Your previous work experience should go at the bottom of your resume. Make sure to highlight any tasks or responsibilities dealing with data. Yet not necessary, it’s always good to include some data science portfolio projects. 

Career Transition Resume Example

Recent Graduate Resume Examples

On the other hand, if you are a recent graduate, the sequence of the section in your resume will change slightly. Since you cannot rely on previous experience to showcase your capability to work with data, your skills and portfolio projects become much more essential.

Equally, your education and certifications become more valuable, as they work as the validators of your skills. Finally, at the bottom of your resume, you should include a section about your work experience. Even if you have never worked with data, including experiences, such as internships or part-time jobs, show that you have a minimum level of professional experience.  

Graduate Resume Example

Recent Graduate Resume Example

Best practices for high-quality data science resumes  

As important as the sequencing of the sections in your resume is the content of the sections. Since resumes shouldn’t be larger than 1 page, you will need to prioritize the information you put on your resume. How to do it? As Bricker pointed out, it’s important to personalize your resume for the role. 

“You should focus on the skills and experiences that relate more to the roles you are applying to” — Jen Bricker, Head of Career Services at DataCamp

When it comes to the work experience section, the phrasing is extremely important. A good strategy, Bricker recommended, is describing previous experiences using PAR (problem, action, results) statements.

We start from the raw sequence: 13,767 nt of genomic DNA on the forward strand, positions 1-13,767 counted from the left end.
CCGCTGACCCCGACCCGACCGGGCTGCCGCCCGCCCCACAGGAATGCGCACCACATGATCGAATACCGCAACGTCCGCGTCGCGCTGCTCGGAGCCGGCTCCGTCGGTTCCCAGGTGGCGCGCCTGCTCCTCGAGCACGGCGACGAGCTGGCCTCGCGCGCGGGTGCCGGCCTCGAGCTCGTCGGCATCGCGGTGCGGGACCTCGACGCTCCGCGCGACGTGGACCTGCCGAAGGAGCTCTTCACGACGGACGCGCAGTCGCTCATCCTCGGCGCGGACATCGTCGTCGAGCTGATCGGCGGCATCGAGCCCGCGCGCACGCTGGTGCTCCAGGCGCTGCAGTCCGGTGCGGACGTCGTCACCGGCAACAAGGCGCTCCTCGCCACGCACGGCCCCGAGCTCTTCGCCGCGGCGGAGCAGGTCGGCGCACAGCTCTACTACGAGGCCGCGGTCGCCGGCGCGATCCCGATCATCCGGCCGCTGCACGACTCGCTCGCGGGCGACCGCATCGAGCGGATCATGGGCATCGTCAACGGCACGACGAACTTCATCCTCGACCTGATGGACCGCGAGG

“Instead of being task-oriented, try to phrase your resume to highlight how you succeeded in your previous roles” — Jen Bricker, Head of Career Services at DataCamp

This way of phrasing your achievement entails using action verbs to begin every statement and quantify your results.

PAR statement Example

Finally, another critical aspect to keep in mind is to customize your resume and cover letters for every job you are applying to. 

“Customization is the key to success with beating an ATS and getting in front of a recruiter” — Jen Bricker, Head of Career Services at DataCamp 

By customizing your resume you are not only increasing your chances to move to the next step in the application process, but you are also showing a personal interest in the position and the firm, which can make a big difference during the interview phase.

Here is a list of advice to build a customized resumes

  • Use keywords and phrases from the job post, particularly in your objective or summary statement
  • The summary statement should highlight why you’re the best choice for this particular role
  • Companies care more about what you can do for them, rather than what you hope to get out of the role
  • Showcase only the technical skills that are relevant to the position.

If you’re interested in hear everything Jen had to see, you can view the session in its entirety. Also, check out other sessions from Radar that you may be interested in.

Feel inspired by this advice?